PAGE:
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At NASA’s Cape Canaveral, rocket launchers from the space program’s glory days in the 1960s that are too big to move or scrap now that NASA has decided that any grievances and assuaged feelings are more important than exploration and the pursuit of knowledge are simply stenciled “Abandon In Place.”

That can apply to discarded cultures far beyond NASA as well; Detroit may be the first city that has abandoned its old culture in place, becoming Pompeii without the volcano, Lisbon without the earthquake.

A recent edition of PJTV’s Trifecta, featuring Steve Green, Scott Ott, and Bill Whittle, features the depressing title of “Detroit’s Mark Twain Branch Library is Abandoned,” and equally glum description:

The Mark Twain branch of the Detroit library system closed for renovations and never opened its doors again. Is this proof that liberalism collapses the great achievements of civilization? What happened to the money, and what does it say about the destructive power of taxes and unions? See the pictures of the ruined library that has Trifecta so deeply troubled.

As Steve Green notes, virtually all of the information inside those books is now available via the Internet or via eBooks such as the Amazon Kindle or Barnes & Noble Nook. But if you don’t know where to begin to find the information you’re looking for, as Hillary would say, what difference does it make?

One of the themes of Zev Chafets’ brilliant 1990 book Devil’s Night is that at its peak in the mid-20th century as a major industrial center of the northern United States, Detroit’s minority population suffered for decades, as the city was patrolled by a largely southern-bred and racist white police force. When Coleman Young became mayor of the city in 1974, he essentially flipped that equation on its head, making Detroit the first explicitly reverse-apartheid city in America. Or as Chafets quotes Arthur Johnson (1925-2011), then the president of the Detroit chapter of the NAACP and a vice-president at Wayne State University:

“Detroit has helped nurture a new black mentality,” Johnson said, pounding his desk for emphasis. “More than any other city, blacks here make an issue of where you live. If you’re with us, you’ll find a place in the city.”

Whites often say, in their own defense, that many middle-class blacks also leave the city at the first opportunity. I mentioned this to Johnson, but he waved it away. “The majority of the black middle class is here. We are engaged in the most determined, feverish effort to save Detroit. Why? Because Detroit is special. It’s the first major city in the United States to have taken on the symbols of a black city. It has elected a strong, powerful black mayor, powerful in both his personality and his office. Detroit, more than anywhere else, has gathered power and put it in black hands.”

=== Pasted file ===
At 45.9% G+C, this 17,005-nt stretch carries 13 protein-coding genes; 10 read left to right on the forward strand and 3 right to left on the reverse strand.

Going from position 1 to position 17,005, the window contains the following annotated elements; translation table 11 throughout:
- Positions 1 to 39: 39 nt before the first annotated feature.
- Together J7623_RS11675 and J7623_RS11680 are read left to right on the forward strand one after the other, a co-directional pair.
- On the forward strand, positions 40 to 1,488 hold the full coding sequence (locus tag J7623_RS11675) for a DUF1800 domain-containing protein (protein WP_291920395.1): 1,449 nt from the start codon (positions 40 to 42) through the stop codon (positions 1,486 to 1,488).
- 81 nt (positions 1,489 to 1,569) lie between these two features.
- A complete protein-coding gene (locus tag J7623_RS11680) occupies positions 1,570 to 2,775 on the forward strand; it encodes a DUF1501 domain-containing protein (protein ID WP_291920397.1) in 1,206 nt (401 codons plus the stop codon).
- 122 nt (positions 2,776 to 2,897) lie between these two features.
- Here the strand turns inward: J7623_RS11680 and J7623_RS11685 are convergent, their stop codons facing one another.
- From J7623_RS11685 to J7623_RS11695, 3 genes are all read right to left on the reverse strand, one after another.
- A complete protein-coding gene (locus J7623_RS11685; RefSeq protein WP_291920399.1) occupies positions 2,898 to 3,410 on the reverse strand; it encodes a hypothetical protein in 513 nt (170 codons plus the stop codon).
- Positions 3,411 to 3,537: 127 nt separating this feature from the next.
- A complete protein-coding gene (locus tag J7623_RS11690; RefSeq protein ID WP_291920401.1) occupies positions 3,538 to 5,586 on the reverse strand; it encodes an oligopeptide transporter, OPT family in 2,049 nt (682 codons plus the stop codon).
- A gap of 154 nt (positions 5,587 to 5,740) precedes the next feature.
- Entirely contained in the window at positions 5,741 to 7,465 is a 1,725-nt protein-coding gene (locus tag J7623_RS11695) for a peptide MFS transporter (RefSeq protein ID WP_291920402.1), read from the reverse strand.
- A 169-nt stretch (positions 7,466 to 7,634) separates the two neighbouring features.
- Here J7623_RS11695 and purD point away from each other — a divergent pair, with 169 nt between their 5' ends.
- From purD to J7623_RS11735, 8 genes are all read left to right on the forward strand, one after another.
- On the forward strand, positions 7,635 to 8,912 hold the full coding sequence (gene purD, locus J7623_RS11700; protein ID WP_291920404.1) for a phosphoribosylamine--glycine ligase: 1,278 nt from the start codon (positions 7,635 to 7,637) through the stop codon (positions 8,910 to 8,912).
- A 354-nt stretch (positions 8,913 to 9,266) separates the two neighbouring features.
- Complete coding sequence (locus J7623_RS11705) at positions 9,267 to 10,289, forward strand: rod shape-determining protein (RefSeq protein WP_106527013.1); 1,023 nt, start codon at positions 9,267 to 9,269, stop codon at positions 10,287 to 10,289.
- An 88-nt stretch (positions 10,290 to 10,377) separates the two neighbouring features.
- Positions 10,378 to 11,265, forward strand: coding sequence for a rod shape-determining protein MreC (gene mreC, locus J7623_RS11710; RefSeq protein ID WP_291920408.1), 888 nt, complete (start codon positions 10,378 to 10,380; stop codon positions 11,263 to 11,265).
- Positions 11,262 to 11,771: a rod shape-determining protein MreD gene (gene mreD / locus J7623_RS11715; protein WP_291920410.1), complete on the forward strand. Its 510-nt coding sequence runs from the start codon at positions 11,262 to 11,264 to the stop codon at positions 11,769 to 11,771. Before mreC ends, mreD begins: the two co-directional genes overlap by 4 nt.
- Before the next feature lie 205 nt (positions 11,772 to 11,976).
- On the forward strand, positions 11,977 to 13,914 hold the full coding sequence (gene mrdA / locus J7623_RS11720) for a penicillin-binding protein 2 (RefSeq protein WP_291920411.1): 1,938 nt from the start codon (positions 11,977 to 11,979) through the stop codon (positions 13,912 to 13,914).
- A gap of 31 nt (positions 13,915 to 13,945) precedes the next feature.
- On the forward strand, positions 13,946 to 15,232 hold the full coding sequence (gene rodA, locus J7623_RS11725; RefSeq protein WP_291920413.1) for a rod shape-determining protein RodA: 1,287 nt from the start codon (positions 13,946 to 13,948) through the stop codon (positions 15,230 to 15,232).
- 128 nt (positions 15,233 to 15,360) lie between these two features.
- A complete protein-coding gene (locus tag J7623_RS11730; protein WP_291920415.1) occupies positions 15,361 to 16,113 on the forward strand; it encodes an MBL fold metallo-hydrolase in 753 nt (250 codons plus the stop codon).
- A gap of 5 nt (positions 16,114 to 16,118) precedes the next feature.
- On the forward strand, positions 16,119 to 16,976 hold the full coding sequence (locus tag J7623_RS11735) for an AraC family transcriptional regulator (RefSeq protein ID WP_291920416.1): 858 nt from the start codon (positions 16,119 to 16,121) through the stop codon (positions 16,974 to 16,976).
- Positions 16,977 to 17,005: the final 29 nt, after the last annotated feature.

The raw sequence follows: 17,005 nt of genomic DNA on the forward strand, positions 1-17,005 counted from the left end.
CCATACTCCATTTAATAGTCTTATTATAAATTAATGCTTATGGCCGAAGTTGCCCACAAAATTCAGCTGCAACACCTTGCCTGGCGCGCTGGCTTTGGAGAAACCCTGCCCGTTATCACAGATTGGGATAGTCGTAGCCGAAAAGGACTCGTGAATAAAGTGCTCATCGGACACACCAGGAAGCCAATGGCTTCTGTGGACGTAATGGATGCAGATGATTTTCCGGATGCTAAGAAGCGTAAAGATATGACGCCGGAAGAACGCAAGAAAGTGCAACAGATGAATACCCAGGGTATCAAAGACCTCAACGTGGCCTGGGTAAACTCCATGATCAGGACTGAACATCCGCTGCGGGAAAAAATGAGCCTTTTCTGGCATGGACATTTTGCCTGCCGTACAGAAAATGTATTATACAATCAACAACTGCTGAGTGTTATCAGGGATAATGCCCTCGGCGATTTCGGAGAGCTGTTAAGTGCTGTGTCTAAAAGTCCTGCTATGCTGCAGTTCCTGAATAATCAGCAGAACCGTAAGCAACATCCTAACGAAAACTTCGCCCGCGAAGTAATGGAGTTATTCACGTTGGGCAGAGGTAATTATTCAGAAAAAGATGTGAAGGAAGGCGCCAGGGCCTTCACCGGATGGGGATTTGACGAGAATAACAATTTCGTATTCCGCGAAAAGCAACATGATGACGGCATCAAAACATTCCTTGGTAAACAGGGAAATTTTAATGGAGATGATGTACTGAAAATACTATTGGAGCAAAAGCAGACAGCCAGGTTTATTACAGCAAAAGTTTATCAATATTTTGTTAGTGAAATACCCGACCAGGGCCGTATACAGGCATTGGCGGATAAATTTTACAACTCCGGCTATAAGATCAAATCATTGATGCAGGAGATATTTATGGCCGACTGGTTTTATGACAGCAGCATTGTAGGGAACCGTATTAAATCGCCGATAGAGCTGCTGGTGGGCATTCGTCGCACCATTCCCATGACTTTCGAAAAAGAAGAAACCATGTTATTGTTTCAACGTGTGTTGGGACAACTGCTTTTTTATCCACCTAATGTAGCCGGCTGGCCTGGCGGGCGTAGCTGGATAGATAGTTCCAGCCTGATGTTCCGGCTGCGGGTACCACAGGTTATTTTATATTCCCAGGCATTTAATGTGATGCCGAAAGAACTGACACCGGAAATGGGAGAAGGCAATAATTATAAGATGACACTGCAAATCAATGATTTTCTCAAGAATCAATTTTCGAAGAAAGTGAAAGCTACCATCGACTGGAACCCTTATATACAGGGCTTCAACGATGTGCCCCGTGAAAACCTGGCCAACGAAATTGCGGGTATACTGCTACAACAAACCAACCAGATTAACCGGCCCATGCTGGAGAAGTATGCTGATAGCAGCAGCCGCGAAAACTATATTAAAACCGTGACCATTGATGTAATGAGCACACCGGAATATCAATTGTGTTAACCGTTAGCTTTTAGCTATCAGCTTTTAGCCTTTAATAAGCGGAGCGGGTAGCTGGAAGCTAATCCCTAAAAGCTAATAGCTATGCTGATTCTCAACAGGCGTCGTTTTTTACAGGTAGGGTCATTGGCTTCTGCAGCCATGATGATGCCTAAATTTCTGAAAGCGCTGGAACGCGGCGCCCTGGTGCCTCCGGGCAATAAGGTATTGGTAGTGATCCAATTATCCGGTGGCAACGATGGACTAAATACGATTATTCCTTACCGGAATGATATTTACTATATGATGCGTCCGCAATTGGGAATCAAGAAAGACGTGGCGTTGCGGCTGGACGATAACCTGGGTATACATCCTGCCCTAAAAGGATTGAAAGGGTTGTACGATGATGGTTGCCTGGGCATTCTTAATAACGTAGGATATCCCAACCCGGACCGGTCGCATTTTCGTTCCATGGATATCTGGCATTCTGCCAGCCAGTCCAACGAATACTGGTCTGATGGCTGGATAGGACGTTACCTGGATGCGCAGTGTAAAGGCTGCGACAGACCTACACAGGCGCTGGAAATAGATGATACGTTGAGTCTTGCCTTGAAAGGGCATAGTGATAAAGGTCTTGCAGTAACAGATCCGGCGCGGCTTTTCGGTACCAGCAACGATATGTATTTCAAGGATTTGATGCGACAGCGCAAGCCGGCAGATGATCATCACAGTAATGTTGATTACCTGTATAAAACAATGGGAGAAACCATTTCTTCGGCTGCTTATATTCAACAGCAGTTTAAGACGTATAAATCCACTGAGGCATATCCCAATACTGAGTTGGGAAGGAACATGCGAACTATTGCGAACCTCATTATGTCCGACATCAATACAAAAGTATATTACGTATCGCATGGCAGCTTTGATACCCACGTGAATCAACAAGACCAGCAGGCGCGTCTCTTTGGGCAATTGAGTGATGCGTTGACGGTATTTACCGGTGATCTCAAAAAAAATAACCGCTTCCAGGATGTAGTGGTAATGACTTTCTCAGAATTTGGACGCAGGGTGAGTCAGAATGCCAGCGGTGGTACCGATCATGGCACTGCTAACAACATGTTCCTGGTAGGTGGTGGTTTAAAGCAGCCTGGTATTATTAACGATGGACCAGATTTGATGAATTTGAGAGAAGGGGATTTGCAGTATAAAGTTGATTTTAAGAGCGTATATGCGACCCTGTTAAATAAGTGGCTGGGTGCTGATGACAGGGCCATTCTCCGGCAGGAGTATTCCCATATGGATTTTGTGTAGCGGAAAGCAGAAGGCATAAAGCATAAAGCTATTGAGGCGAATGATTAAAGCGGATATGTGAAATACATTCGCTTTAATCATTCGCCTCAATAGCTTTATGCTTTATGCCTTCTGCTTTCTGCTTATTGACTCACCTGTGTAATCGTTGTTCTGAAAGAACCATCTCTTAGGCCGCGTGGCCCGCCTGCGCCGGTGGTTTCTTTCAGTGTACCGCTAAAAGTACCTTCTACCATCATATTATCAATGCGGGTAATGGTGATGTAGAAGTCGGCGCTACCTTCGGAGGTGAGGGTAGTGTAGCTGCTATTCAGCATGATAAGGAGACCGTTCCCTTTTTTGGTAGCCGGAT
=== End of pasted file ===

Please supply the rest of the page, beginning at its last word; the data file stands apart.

So how did that work out in day-to-day reality? As Chafets wrote elsewhere in Devil’s Night:

Detroit today is genuinely a fearsome-looking place. Many of its neighborhoods appear to be the victims of a sadistic aerial bombardment— houses burned and vacant, buildings twisted and crumbling, whole city blocks overrun with weeds and the carcasses of discarded automobiles. Shopping streets are depressing avenues— banks converted into Fundamentalist churches, party stores with bars and boards on their windows and, here and there, a barbecue joint or saloon. The decay is everywhere, but it is especially noticeable on the east side, which has lost roughly half its residents in the past thirty years— the most extreme depopulation of any urban area in America.

Worst of all is downtown. Several of the landmarks on Woodward Ave. remain, and in the past few years there have been several grandiose building projects, but they can’t obscure the fact that downtown Detroit is now pretty much empty… Detroit, America’s sixth largest city, is the only metropolis in the country where you can walk a downtown block during business hours without passing a living soul.

Presumably, as a byproduct of this cultural revolution, there was the related phenomenon of what Tom Wolfe calls “Starting From Zero,” or the belief that a millennia of past accumulated knowledge is no longer necessary or even desirable; the photos of the abandoned library and thousands of forgotten proof is a tangible illustration of Detroit’s failed, stillborn attempt to “Start From Zero.”

In his 1985 book Amusing Ourselves to Death, Neil Postman wrote:

What Orwell feared were those that would ban books. What Huxley feared was that there would be no reason to ban a book, for there would be no one who wanted to read one. Orwell feared those who would deprive us of information. Huxley feared those who would give us too much that we would be reduced to passivity and egoism. Orwell feared that the truth would be concealed from us. Huxley feared the truth would be drowned in a sea of irrelevance. Orwell feared we would beoame a captive culture. Huxley feared we would become a trivial culture, preoccupied with some equivalent of the feelies, the orgy porgy, and the centrifugal bumblepuppy.

As he remarked in Brave New World Revisited  the civil libertarians and rationalists who are ever on the alert to oppose tyranny “failed to take into account man’s almost infinite appetite for distractions”.

Detroit under Coleman Young was a mixture of both philosophies. Young provided the distractions, the belief that the whites in the suburbs were the enemy – Detroit’s mass version of Emmanuel Goldstein. The rest took care of itself. In the link to his Trifecta segment on his PJM blog, Steve Green writes, “It’s Fahrenheit 451 in Detroit — minus the firemen.” There was need for them — no reason to burn the books if everyone has been convinced that they’re not worth reading; you simply abandon the culture in place and let it rot.

(Thumbnail image on PJTV by Shutterstock.com.)